Notes and Editorial Reviews
Violin Concerto in a.
Suite de concert
Ilya Gringolts (vn); Ilan Volkov, cond; BBC Scottish SO
HYPERION 67642 (60:18)
Hyperion’s series devoted to “The Romantic Violin Concerto” has reached its seventh installment with Ilya Gringolts’s recording of two Russian works, neither of them new to the catalog but neither familiar, either. Aaron Rosand recorded Anton Arensky’s Violin Concerto in 1973 for Vox (reissued on CD in 1999 as
7211, 23:4) as Alexander Trostiansky did for Chandos in 1996 (9528, 20:5). John Bauman found Trostiansky’s technique “polished” and his tone, “rich.” The Concerto’s melodious, idiomatic writing for the solo instrument recalls now Glazunov, now Conus, and now, perhaps, even Tchaikovsky—the booklet’s notes discuss what has apparently been frequently pointed out as Arensky’s “kinship” with Tchaikovsky. And though the third section,
Tempo di valse
(Arensky cast his brief Concerto in a single movement that falls into several distinctive though continuous sections), bears resemblances to Tchaikovsky’s
, as well as to that composer’s other well-known waltzes proper (Heifetz played it with piano as a sort of encore), the core of this work nevertheless seems softer than that of Tchaikovsky’s Concerto. Ilya Gringolts plays with a silky tone and a lush sense of the work’s Romantic atmosphere, yet with all the idiomatic brilliance that the violin part (revised, according to the notes, by Leopold Auer) demands. The engineers have placed Gringolts and the Ruggeri violin on loan to him within the orchestral sound rather than squarely in front of it.
The balance of soloist and orchestra the engineers have created for Gringolts in Arensky’s Concerto continues in his performance of Taneyev’s Suite, a work once championed by David Oistrakh. In fact, I heard Oistrakh’s performance of the piece (I heard, I believe, a performance with Kondrashin, but his reading with Sanderling and the U.S.S.R. State Symphony Orchestra has become available in the fifth volume of Brilliant’s set devoted to Oistrakh, 92609) on the radio several generations ago, and remember that it sounded, upon that first hearing, tame (though not perhaps toothless) and somewhat restrained; nevertheless, it seemed to be something I wanted to explore further through repeated hearings—hearings for which I had no opportunity until years later. The first movement (of five) begins with declamatory quasi-recitative but soon settles into more sedate, ingratiating lyricism, much of the interest of which arises from the composer’s genially subtle harmonic sense. The ensuing Gavotte, good-natured rather than strutting or arch, gives way to a dark, richly orchestrated Andantino (which rises to bolder expressivity near its end). The Theme and Variations (six of them with a finale) serves as the center of gravity of the piece. In the variations, Gringolts deploys his technical and tonal reserves, as in the commanding Second and Sixth (Mazurka) Variations; still, it’s hard to put Oistrakh entirely out of mind in the Sixth Variation. The fugal Fourth combines the composer’s own virtuosity (I remember acquiring Taneyev’s book on invertible counterpoint) with that of the soloist. Gringolts sounds particularly affecting in the last Variation (an Andante), but he displays plenty of brilliant, if fey, energy in the work’s zesty Tarantella finale. Oistrakh dispels whatever impression of tameness I remember from first hearing his recording in the opening pages of the first movement, his double-stops sounding, as a critic once wrote of Kreisler’s, like a string quartet, while Gringolts’s sound, to continue the critic’s evaluation, like those of a single violinist playing double-stops. Violinist Pekka Kuusisto made a similar recording of the work with Ashkenazy and the Helsinki Philharmonic (Ondine 959); Lydia Mordkovich, with Neeme Järvi and the Royal Scottish National Orchestra (Chandos 10491) brings her usual strength to the Suite, though also her tendency to wield a meat-axe rather than a rapier. Still, nobody could charge her with underestimating the work’s large-scale gestures.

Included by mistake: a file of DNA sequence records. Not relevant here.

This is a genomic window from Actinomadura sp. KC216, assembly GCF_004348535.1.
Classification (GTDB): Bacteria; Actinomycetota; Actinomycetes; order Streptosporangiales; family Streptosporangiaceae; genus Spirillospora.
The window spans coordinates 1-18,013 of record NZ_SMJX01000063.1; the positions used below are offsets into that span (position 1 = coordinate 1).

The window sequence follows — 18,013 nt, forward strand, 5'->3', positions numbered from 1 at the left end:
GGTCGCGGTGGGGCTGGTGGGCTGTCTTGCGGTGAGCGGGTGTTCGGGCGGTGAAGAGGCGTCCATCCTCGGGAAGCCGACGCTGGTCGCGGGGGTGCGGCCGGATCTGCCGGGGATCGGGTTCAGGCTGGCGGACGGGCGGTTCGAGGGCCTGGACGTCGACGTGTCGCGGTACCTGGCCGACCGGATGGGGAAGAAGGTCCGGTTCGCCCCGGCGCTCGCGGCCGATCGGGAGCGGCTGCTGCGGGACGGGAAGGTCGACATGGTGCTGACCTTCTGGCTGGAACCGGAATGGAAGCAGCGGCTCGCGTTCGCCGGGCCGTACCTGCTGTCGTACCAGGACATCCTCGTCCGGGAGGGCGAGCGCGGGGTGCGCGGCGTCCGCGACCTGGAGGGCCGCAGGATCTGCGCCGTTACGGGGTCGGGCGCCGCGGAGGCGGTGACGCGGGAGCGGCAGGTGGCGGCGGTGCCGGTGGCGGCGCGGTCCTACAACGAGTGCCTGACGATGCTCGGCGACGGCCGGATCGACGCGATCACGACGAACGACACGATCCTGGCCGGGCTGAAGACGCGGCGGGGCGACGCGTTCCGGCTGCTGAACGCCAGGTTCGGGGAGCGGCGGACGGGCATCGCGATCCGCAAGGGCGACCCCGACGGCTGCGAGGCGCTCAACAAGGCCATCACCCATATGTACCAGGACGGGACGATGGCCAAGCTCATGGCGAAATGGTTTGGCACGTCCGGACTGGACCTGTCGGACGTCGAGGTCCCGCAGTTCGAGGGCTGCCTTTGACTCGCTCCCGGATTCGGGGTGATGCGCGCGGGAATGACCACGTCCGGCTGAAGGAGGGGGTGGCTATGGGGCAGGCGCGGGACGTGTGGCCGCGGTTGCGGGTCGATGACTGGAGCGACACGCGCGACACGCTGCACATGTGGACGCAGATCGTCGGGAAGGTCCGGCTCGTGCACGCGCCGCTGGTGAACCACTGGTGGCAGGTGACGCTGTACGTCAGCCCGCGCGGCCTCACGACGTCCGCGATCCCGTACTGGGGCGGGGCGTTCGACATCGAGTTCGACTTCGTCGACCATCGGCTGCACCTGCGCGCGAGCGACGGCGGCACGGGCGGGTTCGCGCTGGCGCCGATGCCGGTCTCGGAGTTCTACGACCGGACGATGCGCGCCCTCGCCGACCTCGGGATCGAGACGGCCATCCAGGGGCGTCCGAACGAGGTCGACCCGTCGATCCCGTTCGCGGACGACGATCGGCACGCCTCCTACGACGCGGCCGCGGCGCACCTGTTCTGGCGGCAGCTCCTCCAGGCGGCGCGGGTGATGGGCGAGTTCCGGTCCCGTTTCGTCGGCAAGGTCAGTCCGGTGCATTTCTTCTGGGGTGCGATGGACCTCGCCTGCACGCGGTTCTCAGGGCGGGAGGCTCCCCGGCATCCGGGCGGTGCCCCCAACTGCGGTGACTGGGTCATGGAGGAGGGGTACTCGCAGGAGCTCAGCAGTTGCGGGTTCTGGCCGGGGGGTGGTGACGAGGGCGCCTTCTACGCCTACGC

While first-time listeners may find, somewhat to their disappointment, that neither of these works generates the visceral excitement (I remember a similar criticism of Glazunov’s Concerto) that they’ve come to expect from the late-19th-century and early-20th-century Russian repertoire, they’re both consistently so well-mannered and so affecting that they provide viable alternatives—at least in these gentler performances—to gentler, though more richly allusive pieces like Wieniawski’s
and Sibelius’s Humoresques. Gringolts, who sparkles in the era’s virtuoso repertoire (Ernst and Wieniawski himself), also brings idiomatic charm to these more retiring cousins. Rosand plays Arensky’s Concerto, accompanied by Froment and the Orchestra of Radio Luxembourg, with a Romantic urgency that made it seem as appealing and accessible as one of the warhorses; Trostiansky (with Yuli Turovsky and I Musici de Montréal) just about equaled him in generating atmosphere, though not perhaps in maintaining the work’s forward thrust. Gringolts seems equally virtuosic, but hardly as redolent or propulsive as either of these soloists. So while Rosand and Oistrakh may remain the top choices in these works, respectively, acquiring both in these sympathetic performances by both soloist and orchestra should provide more than a satisfactory overview. Recommended. Now, Conus, anyone?
FANFARE: Robert Maxham
Works on This Recording
Concerto for Violin in A minor, Op. 54 by Anton Arensky
Ilya Gringolts (Violin)
BBC Scottish Symphony Orchestra
Written: 1891; Russia
Suite de concert for Violin and Orchestra, Op. 28 by Sergei Taneyev
Ilya Gringolts (Violin)
BBC Scottish Symphony Orchestra
Written: 1909; Russia
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